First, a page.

Early voting starts tomorrow, and many say they plan on taking advantage of the pre-Election Day hours. Mary from North Miami writes:
I like the feeling of participation and community that comes with standing in line with neighbors I don't even know. But there's a limit to the number of hours I want to devote to this experience, and I want to make sure my vote gets in, so I'll probably be voting early next week.
The endless election season is enough to turn anyone cynical about politics. But for a group of female South Dade migrant workers, the idea of democracy is still a wonder.
They've been exploring it at a dance workshop sponsored by Miami-Dade College and the South Miami Dade Cultural Arts Center. It’s part of the “Are We Democracy” workshop in Cutler Bay. The program was created by the New York dance troupe Urban Bush Women. The idea is to make democracy personal and concrete for everyone.
Reports surfaced this week that fraudulent voter intimidation letters have been circulating the state. The letters warn voters that they have 15 days to prove they are citizens or they will be removed from the state's voter rolls.
This incident has prompted investigations from both state officials and federal officials.
While these sorts of shenanigans are not uncommon during big elections, groups are already anticipating more of this when Floridians start voting at the polls tomorrow.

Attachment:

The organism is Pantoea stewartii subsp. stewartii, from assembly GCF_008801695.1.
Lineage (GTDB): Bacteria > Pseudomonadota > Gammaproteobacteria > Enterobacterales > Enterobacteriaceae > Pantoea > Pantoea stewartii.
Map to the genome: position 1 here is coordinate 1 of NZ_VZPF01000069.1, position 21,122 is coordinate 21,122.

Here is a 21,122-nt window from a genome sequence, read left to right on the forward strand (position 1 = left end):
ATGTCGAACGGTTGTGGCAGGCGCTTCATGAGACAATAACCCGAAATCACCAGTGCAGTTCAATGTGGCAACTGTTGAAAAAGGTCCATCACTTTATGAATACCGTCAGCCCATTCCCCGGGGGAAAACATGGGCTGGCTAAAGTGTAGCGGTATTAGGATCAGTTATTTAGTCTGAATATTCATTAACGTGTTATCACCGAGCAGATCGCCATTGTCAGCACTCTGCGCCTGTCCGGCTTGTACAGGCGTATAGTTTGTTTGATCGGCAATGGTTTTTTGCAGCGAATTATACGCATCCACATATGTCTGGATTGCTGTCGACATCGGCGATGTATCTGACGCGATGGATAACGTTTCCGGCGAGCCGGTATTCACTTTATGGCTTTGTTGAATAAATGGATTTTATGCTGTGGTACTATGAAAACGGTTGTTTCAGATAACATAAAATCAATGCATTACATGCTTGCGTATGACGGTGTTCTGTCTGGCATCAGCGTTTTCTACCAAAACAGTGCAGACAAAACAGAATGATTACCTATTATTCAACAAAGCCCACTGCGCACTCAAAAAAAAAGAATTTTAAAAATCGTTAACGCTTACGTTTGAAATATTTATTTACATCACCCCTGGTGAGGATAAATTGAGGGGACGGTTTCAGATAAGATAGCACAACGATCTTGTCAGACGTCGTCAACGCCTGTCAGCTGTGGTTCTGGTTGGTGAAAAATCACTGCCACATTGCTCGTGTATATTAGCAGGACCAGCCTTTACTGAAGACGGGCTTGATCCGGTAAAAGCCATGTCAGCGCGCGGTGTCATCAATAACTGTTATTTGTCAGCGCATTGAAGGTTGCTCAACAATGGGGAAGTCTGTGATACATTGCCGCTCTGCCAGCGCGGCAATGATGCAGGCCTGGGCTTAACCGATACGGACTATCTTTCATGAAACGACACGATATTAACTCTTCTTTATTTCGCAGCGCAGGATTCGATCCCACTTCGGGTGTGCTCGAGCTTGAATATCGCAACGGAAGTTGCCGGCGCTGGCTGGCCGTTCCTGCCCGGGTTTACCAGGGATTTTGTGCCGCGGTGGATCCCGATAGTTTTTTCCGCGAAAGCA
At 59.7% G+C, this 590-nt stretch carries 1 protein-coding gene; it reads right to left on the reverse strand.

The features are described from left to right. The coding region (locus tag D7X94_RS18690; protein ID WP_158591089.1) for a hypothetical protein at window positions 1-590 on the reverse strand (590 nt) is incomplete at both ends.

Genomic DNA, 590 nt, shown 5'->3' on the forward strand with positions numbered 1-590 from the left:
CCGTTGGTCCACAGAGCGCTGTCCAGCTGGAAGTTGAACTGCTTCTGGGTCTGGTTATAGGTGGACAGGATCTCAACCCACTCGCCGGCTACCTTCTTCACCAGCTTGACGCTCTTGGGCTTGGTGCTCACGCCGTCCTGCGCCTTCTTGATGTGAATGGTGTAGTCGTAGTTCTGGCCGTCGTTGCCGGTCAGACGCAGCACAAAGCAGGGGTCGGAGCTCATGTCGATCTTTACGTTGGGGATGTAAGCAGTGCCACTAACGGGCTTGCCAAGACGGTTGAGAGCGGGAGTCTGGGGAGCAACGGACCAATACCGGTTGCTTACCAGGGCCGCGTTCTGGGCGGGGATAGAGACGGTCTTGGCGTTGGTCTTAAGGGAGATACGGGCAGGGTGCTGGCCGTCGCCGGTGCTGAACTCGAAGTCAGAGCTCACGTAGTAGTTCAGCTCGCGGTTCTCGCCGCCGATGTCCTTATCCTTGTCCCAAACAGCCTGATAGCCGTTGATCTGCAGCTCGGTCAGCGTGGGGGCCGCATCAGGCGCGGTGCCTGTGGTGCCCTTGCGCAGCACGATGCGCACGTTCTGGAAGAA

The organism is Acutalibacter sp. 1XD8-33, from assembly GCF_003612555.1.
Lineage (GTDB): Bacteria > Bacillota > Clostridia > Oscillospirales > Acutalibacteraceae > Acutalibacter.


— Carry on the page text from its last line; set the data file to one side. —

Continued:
Here at WLRN-Miami Herald News we put together a guide to explain Florida's lengthy and somewhat confusing ballot measures for you. We've focused on what, exactly, the measures mean and what the policy implications are.
Advocacy groups across the state have taken it a step further. A number of organizations have developed ballot voting guides with suggestions on how to vote.
Legal scholars at the conservative Federalist Society are heaping skepticism on the Republicans' rationale for drumming liberal Justices Barbara Pariente, Peggy Quince and R. Fred Lewis out of the Florida Supreme Court for "judicial activism."
While no major flooding is expected in South Florida as a result of Hurricane Sandy, South Florida water managers are taking no chances.
The South Florida Water Management District says it started lowering drainage canal levels throughout the region days ago. In late August, record rains from Tropical Storm Isaac overtaxed Palm Beach County's canal system, leaving many neighborhoods in the western part of the county flooded for days.
Messy weather should be becoming increasingly windy weather beginning Thursday night and through tomorrow, say forecasters at the National Hurricane Center. As of 5:00 PM, Sandy remains a Category Two hurricane with 105 mile an hour winds. The storm is moving faster - 20 miles an hour to the north. Forecaster Todd Kimberlaine says the turn will keep South Florida out of the brunt of the storm. But the storm will morph some and the windfield should become even larger, so windy conditions are expected.